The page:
- Once past the stone foundation we stayed on trail for another half mile or so until dropping down a well defined herd path that followed a bone dry drainage to the western cliff just under the Horseshoe Mesa plateau.  The cave was pretty easy and obvious to get to and within a few minutes of hooking onto the herd path we were at the entrance to the Cave of Domes.
-  The cave has a small opening that you duck under and into an entry way before entering a large domed room where there is an old door that used to be attached to the entrance and the hiker registration box with some warnings about the cave and correct gear needed for safe exploration.
- Like you would expect a cave to be it was pitch black!  The cave was extremely dusty and dry and there were stalactites and stalagmites spread out, most were small and most were damaged or removed by vandals.  If you are wondering, stalactites are the formations that hang from the ceiling, and stalagmites rise from the ground floor.  So, stalactites hang 'tightly' from the ceiling where stalagmites 'might' eventually reach the ceiling from the cave floor! :)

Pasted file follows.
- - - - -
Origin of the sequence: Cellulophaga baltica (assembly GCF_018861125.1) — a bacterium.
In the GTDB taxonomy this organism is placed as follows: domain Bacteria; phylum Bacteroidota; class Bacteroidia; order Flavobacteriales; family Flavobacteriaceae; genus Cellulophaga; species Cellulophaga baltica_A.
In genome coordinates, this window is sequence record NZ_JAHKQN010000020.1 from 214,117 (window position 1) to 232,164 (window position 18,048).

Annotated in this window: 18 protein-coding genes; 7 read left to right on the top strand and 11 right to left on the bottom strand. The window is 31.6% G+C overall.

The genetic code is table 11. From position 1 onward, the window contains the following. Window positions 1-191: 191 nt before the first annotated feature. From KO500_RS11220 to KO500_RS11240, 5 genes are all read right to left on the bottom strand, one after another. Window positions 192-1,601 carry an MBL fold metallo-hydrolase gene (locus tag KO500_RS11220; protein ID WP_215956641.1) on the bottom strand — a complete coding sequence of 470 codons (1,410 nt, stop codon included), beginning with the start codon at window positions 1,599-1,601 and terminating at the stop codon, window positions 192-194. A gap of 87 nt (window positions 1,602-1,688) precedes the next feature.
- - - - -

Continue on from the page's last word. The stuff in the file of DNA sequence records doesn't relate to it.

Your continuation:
- The rooms all differed in size, some rooms we could roam around and explore easily while others were small and cumbersome.  The entry ways between the rooms were sometimes very narrow and had to be crawled through, AKA lemon-squeezers.  We spent an hour in the cave making it far enough to walk through a long 'hall' with high walls on each side.  The cave had been explored since the late 1800's and there is even writing on the wall that dates back to 1905, which unfortunately I could not find, maybe next time!!